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Seasonal Influences on Electricity Demand in the Mid-Atlantic Region

Advances in Business and Management Forecasting

ISBN: 978-0-85724-959-3, eISBN: 978-0-85724-960-9

Publication date: 14 November 2011


The relationship between electricity demand and weather in the United States has been studied as of late due to increased demand, de-regulation, and new pricing models. The influence of weather or seasonality in energy consumption, particularly electricity demand, has been widely researched. A significant scientific interest in the seasonality of energy consumption has led to an important number of papers exploring the role of weather variability and change on energy consumption. Most of these papers model demand as a function of seasonal climate factors.

The goal of this research is a broad examination of monthly residential electricity demand for a region of the mid-Atlantic using Excel and step-wise regression. This is achieved by using a sequence of models built in Excel in which different patterns are gradually introduced in the estimations. Data over a seven-year period is utilized. A backward elimination step-wise regression analysis is employed to determine which independent variables best model the data. Initial independent variables included high monthly temperature, low monthly temperature, time, year, month, seasonal quarter, and introduction of a “green” tax credit for solar and wind energy.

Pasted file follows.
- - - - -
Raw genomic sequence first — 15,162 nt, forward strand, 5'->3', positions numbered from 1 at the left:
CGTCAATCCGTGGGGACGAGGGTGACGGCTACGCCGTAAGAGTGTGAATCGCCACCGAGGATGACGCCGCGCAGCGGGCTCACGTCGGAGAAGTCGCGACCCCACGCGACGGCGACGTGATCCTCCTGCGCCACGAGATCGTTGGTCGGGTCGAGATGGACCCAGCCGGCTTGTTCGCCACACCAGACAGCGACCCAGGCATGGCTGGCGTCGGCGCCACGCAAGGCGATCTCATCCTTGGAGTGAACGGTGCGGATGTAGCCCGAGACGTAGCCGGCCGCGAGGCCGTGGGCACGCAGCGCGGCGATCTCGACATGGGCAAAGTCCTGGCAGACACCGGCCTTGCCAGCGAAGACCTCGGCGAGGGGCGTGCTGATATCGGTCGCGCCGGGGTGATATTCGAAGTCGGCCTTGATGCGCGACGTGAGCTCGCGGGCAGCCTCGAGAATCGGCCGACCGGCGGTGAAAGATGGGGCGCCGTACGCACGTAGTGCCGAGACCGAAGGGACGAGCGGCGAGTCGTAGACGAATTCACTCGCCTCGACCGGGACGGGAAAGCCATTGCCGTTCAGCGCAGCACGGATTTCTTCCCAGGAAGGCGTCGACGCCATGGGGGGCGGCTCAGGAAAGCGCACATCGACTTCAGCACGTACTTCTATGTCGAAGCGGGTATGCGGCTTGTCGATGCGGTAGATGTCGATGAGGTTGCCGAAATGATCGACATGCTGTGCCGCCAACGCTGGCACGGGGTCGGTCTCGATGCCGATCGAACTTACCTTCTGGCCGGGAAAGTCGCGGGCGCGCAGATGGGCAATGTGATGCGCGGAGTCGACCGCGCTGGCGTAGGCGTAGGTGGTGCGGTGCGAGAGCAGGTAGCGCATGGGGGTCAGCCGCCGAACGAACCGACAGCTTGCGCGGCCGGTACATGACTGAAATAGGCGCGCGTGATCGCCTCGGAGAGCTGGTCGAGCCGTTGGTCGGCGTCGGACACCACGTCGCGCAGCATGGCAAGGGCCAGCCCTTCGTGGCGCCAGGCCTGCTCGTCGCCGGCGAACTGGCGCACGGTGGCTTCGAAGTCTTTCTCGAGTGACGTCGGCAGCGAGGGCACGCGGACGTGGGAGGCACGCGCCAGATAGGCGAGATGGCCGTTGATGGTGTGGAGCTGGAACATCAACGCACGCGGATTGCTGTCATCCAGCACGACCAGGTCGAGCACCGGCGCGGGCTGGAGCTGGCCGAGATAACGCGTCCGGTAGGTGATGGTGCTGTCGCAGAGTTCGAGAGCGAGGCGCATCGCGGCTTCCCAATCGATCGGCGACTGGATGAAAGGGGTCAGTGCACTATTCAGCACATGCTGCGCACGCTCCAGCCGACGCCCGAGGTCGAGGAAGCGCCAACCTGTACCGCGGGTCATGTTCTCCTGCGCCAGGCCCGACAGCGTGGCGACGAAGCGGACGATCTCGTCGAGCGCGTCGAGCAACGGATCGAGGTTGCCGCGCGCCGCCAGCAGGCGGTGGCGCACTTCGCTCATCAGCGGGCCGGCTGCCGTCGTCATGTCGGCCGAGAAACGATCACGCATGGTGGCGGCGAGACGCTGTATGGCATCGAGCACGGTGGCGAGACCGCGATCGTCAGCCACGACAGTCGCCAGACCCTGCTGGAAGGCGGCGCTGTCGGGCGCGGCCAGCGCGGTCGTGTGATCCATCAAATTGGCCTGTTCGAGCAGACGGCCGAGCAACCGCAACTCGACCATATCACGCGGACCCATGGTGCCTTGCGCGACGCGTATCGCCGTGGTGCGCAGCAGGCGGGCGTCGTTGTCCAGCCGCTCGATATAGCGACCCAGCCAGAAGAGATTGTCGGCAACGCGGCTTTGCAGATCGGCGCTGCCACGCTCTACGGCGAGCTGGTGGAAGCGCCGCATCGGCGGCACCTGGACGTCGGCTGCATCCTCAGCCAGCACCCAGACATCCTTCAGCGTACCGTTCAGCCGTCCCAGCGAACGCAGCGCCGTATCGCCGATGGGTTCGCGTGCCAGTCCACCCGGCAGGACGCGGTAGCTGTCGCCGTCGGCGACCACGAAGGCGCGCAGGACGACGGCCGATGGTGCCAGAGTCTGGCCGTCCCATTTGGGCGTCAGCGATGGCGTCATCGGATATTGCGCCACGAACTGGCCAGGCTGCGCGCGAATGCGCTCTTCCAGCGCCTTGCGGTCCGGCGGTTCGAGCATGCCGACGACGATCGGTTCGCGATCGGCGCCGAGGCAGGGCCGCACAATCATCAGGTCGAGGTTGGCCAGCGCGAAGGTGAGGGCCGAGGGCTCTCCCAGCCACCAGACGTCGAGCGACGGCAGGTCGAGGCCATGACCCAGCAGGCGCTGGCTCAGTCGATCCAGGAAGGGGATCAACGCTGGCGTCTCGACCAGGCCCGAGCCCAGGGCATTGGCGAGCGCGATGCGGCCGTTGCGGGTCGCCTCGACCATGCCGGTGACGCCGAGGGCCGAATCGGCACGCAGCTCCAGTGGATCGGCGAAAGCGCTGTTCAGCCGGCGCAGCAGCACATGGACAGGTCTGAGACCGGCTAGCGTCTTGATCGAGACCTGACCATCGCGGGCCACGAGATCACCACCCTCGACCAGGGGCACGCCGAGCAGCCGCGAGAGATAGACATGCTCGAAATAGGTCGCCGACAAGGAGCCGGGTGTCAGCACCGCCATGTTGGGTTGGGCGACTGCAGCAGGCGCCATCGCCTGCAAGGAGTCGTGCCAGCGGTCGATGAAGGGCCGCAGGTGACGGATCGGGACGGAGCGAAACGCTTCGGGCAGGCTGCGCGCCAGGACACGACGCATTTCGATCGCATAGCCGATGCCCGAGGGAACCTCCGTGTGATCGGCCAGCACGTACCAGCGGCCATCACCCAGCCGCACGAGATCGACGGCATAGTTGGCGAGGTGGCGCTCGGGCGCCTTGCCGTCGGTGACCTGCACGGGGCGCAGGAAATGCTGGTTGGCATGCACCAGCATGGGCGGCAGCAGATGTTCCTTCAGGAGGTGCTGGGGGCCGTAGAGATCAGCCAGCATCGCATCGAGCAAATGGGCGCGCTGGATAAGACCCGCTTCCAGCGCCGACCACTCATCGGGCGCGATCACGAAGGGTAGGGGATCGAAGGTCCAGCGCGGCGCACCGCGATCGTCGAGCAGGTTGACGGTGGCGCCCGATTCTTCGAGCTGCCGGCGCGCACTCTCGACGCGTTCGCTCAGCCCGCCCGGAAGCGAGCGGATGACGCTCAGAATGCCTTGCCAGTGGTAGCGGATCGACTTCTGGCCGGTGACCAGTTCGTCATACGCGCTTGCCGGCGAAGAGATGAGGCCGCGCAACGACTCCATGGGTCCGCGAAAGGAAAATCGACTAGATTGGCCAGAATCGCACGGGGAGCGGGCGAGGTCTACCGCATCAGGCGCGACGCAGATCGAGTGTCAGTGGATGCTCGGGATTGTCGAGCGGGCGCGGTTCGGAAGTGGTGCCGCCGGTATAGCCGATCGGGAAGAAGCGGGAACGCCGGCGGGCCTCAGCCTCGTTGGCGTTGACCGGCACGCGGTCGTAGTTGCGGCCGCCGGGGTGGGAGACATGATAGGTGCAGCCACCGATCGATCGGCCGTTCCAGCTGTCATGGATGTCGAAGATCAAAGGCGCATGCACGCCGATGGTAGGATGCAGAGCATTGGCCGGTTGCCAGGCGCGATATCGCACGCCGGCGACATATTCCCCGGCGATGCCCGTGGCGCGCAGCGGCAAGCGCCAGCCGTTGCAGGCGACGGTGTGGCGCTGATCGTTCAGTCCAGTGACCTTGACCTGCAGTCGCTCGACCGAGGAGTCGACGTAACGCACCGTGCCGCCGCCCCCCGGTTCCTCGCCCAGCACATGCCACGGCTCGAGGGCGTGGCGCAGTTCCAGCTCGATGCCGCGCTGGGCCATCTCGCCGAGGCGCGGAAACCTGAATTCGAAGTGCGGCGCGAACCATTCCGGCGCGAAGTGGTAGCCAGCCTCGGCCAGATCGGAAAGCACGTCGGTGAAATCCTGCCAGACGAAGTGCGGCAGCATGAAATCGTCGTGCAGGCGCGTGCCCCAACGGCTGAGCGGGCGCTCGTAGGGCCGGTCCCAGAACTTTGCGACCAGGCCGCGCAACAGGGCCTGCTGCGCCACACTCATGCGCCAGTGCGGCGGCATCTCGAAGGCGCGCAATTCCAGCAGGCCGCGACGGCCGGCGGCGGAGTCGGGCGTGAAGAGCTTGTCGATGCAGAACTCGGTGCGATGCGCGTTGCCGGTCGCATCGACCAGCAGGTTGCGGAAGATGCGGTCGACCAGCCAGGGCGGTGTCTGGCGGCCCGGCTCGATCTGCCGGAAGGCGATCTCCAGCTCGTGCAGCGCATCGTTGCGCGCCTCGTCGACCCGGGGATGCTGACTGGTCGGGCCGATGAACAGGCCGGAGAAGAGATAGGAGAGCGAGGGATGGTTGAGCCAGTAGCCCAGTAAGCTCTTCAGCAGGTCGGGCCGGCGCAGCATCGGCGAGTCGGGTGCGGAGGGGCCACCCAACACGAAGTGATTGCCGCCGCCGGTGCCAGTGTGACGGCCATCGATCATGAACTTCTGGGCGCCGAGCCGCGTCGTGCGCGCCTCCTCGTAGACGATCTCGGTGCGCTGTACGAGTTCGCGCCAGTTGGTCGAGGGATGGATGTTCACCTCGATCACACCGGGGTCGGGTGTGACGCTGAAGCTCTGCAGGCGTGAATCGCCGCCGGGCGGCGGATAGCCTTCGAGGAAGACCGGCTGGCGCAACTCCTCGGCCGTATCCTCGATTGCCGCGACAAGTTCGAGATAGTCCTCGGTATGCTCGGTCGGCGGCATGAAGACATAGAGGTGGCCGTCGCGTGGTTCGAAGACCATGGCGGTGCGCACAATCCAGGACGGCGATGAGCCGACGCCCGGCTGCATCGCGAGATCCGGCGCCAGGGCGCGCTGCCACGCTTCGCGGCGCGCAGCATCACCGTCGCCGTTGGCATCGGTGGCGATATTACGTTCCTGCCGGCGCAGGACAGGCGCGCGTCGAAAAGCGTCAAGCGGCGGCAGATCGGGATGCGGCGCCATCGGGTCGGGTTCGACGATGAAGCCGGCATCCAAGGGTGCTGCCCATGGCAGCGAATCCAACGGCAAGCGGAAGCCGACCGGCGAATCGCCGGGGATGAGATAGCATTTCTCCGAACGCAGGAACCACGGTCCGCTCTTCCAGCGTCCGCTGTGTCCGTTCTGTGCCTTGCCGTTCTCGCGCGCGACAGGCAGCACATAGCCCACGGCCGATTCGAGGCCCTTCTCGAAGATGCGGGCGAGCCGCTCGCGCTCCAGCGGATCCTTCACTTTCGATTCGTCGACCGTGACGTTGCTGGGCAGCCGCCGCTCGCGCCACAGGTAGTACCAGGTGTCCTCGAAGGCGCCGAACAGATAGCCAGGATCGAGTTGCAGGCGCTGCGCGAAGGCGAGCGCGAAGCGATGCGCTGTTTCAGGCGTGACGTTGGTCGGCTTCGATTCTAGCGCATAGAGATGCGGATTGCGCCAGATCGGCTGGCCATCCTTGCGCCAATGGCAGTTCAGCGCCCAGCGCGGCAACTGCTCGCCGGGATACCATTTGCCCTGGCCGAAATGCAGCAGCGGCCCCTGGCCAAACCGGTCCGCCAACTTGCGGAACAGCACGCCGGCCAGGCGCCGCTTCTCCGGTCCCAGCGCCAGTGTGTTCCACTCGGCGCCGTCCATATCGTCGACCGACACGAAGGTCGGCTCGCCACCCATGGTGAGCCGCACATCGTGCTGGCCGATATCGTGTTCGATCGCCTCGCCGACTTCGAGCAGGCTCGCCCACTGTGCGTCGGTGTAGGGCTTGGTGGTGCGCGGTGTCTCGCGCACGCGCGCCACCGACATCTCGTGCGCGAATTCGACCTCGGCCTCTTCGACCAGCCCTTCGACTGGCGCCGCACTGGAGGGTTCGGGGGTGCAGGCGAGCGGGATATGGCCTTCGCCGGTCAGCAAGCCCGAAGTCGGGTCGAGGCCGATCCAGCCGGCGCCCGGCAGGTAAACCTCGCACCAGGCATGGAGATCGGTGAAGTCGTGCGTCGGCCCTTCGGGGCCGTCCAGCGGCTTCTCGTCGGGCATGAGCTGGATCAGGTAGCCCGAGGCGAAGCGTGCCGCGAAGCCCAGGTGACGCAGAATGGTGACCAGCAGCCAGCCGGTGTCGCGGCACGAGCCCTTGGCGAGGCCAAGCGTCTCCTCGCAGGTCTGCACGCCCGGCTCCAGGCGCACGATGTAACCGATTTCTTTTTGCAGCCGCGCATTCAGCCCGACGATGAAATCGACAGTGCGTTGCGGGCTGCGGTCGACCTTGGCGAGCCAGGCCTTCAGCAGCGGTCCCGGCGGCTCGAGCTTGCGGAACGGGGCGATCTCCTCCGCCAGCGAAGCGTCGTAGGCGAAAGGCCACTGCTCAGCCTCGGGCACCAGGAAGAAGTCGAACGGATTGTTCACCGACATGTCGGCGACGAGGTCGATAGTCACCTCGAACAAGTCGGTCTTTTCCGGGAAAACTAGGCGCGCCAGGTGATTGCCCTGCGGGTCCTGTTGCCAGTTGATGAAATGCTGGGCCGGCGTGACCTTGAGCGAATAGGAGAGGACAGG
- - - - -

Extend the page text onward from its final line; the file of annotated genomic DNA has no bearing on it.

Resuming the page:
Models for forecasting the electricity demand and the predictive power of these models is assessed. The work is organized as follows: Data description and the methodology, trend and the seasonality of electricity usage in the mid-Atlantic region, the predictive power and seasonality of the models, and main conclusions drawn from the study.


Kros, J.F. (2011), "Seasonal Influences on Electricity Demand in the Mid-Atlantic Region", Lawrence, K.D. and Klimberg, R.K. (Ed.) Advances in Business and Management Forecasting (Advances in Business and Management Forecasting, Vol. 8), Emerald Group Publishing Limited, Bingley, pp. 13-29.



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